When it comes to crafting and DIY projects, a glue gun can be a handy tool to have on hand. However, not all glue guns are created equal. Two common types of glue guns are a glue gun and a hot glue gun. While they may seem similar, you should be aware of some key differences between the two before making a purchase.
A glue gun, also known as a cold glue gun, uses a low-temperature adhesive that is melted within the gun and dispensed through the nozzle. The glue takes longer to set, typically around 60 seconds, and is suitable for materials that cannot withstand high temperatures, such as foam or delicate fabrics. Cold glue guns are less likely to burn or melt the bonded material.
On the other hand, a hot glue gun uses a high-temperature adhesive that sets quickly, typically within 30 seconds. It is ideal for bonding materials that require a stronger hold, such as wood, metal, or plastic. The hot glue gun is also more versatile, as it can be used for various materials and applications.
One of the primary differences between a glue gun and a hot glue gun is the temperature at which they operate. A glue gun typically operates at around 250°F, while a hot glue gun operates at a higher temperature, typically around 380°F. This higher temperature allows the hot glue to melt and bond with a wider range of materials, but it can also be more dangerous if not used properly.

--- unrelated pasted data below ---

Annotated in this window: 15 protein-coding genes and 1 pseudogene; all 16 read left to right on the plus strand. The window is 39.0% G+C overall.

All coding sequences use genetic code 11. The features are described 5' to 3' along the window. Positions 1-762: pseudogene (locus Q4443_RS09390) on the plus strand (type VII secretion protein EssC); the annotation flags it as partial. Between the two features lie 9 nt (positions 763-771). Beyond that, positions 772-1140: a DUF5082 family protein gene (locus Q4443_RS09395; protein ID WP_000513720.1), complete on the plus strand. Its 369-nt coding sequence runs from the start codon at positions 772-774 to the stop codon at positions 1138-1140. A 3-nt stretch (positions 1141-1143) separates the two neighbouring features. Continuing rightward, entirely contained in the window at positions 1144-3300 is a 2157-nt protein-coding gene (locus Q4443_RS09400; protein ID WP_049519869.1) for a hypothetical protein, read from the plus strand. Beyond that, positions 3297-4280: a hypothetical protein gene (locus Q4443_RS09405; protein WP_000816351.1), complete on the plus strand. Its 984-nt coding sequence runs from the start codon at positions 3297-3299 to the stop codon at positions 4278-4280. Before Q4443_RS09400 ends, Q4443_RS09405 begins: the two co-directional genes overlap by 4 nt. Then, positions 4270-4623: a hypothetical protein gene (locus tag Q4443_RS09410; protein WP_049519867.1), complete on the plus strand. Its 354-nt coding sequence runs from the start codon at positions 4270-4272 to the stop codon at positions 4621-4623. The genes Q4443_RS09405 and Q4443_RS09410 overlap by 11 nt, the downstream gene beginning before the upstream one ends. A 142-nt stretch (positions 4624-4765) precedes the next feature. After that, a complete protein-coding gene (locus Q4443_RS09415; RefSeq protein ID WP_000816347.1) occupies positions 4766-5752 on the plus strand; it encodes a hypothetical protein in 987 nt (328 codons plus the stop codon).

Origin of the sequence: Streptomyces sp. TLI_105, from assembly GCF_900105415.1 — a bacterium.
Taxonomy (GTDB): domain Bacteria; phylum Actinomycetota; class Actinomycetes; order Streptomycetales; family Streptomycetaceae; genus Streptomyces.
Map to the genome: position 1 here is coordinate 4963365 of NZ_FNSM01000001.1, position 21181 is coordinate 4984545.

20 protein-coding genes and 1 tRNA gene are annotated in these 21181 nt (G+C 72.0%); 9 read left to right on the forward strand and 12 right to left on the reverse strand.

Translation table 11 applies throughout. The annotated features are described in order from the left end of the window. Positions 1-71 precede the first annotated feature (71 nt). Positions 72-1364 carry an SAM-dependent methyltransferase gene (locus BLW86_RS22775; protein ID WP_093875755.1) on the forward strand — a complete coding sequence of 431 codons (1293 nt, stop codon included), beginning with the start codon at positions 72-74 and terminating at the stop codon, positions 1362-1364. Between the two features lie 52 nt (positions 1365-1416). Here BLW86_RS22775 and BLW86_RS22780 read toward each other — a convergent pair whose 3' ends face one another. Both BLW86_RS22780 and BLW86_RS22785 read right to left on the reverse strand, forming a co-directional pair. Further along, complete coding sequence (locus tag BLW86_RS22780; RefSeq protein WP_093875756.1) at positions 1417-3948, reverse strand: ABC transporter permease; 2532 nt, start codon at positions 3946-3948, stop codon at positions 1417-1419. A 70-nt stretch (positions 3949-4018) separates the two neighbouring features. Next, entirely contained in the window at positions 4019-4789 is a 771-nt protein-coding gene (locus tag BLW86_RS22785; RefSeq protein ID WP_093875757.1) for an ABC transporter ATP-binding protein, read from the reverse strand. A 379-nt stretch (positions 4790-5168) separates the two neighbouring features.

Another difference between the two is the type of adhesive used.
A cold glue gun uses a solid adhesive stick fed into the gun and melted, while a hot glue gun uses a hot melt adhesive dispensed from a cartridge. The hot melt adhesive used in hot glue guns is more viscous than those used in cold glue guns, making it better suited for heavier-duty applications.
Hot glue guns are typically more expensive than glue guns, as they are more versatile and offer a stronger hold. However, if you only need to bond lightweight materials, a glue gun may be a more cost-effective option.
Ultimately, choosing between a glue gun and a hot glue gun will depend on the materials you need to bond and the application you use it for. A glue gun may be the better option if you work with delicate materials or require a slower setting time.
However, if you need a stronger hold or are working with a wider range of materials, a hot glue gun may be the way to go. Whatever your choice, always follow the manufacturer’s instructions and exercise caution when working with hot glue guns to avoid burns or other injuries.